Getting TortoiseHg on Windows to work with SourceHut's SSH authentication

Dec 9, 2020 in

You can skip to the header below for the actual guide. Or stay here for a rambling preamble.

I'm a skilled programmer, but I'm not a technical person. I'm not good with computers. Or at least I highly prefer if things just work, and I don't have to fiddle with settings and configurations.

This is one reason I strongly prefer Mercurial for source control over Git. It has a higher degree of just working. (I don't want to get into an argument over this. You can question my assertion, but my preference is my preference in any case.)

Unfortunately Mercurial has become a niche choice as Git has achieved overwhelming popularity, largely due to GitHub. I wouldn't really have cared about that, except it made BitBucket close down their support for Mercurial some time ago. And BitBucket was a hosting solution for Mercurial that was affordable and also just worked.

I and many other Mercurial lovers have then had to find alternative hosting. And I ended up with  choosing SourceHut. SourceHut is the opposite of "it just works". It's made for people who identify with hacking and tinkering and knowing all the technical stuff. Why did I choose it then? The "just works" alternatives had pricing that just did not work for a game development use case.

Now, SourceHut has been a pain to use in many ways for a non-technical person like me, but I've had the most pain at all trying to get SSH authentication to work. Unlike BitBucket, SourceHut does not allow HTTPS authentication, so you have to use SSH, and nobody ever sat down and made SSH easy to use on Windows.

Getting SSH to work involved juggling things like multiple types of SSH keys and formats all placed in a hidden folder, many different helper tools, and reading dozens of half-baked how-to guides that all contradict each other, often assume prior knowledge, and that are all for slightly different use cases which means they didn't quite work for me.

I got it all to work around a year ago, but I recently wiped my hard drive and needed to do it all over. I couldn't remember anything, so had to figure it all out all over again. So now I'm writing my own half-baked guide, mostly for my future self in case I need it again, but others might stumble over it and maybe find it useful too I guess.

When you read this guide, you might think it doesn't sound that complicated after all. But remember the guide omits all the things I read I should do and which I thus attempted, but it didn't work, and eventually turned out not to be needed anyway. Like running the main PuTTy application, or running tortoiseplink, or editing your mercurial.ini file. Anyway, on to the guide.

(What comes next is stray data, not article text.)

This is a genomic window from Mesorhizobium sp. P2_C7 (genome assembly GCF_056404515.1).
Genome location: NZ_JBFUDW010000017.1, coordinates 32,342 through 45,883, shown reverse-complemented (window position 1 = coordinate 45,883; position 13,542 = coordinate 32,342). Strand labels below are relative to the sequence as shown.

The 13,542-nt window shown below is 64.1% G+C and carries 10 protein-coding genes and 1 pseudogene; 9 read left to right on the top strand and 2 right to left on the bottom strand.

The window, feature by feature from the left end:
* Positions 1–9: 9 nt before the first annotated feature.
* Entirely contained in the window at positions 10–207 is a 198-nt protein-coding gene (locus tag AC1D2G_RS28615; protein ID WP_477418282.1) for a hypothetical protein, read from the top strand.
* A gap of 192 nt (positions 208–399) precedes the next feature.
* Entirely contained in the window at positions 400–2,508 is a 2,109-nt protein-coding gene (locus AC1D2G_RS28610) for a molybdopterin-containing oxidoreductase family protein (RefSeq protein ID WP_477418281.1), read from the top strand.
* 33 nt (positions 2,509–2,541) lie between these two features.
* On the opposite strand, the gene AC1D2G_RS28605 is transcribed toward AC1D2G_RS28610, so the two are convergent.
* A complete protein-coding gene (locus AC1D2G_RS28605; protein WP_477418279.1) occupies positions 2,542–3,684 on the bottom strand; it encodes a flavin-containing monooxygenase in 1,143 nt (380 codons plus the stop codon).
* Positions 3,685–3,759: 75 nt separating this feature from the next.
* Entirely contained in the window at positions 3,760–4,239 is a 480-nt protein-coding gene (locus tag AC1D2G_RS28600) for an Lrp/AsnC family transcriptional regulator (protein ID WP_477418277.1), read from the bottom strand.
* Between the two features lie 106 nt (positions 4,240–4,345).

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Goodbye Unity

Dec 4, 2020 in , ,
Today is my last day at Unity.

It's been nearly 12 years since I joined the then-tiny startup with ~20 employees. Now there's over 3000 and it's been quite the ride to be part of this company while it has evolved, especially with the big role it has had in evolving the whole game industry too.

Lately I've been longing to do something smaller again, and so it's time for a new adventure in my work life to begin. Starting next week, I'm a full time indie developer! For a start I'll be wrapping up my VR action-adventure game Eye of the Temple that I've been working on part time for the past 4 years. There's a demo on Steam already that has very positive reviews and I expect the full game can ship in early spring 2021.

What I'll do after is not fully settled yet, but I have an idea for a (non-VR) game set in a big forest full of ruins, strange artifacts, pathways and mysteries that I might begin working on next year.

My mental state at the moment is kind of a mixed bag. On the one hand I'm very excited about future possibilities and being able to work on exactly what I want. On the other, my motivation and productivity is a bit flaky these days. I don't know the exact reasons, but possibilities could include:
  • Uncertainty about what my everyday life will be like (though economically I'll be fine!).
  • Having felt unfulfilled work-wise for a good while before I quit.
  • Having moved to a new country this summer (from Denmark to Finland), in the middle of a pandemic where it's hard to meet new people.
  • Being in the end stretch of developing a game where it's mostly boring stuff left.
  • Dark winter setting in - that normally doesn't affect me much but could be a compounding factor still.
However, I'll go easy on myself and just accept my productivity and motivation not being at its greatest right now. Perhaps I won't hit the ground running in my new indie life, but that's okay. I didn't have that much vacation this year either, so I'll see this as a chance to take it a bit easy for a little while while I adjust to my new life.

All in all, not a bad place to be, and I'm excited about the future!
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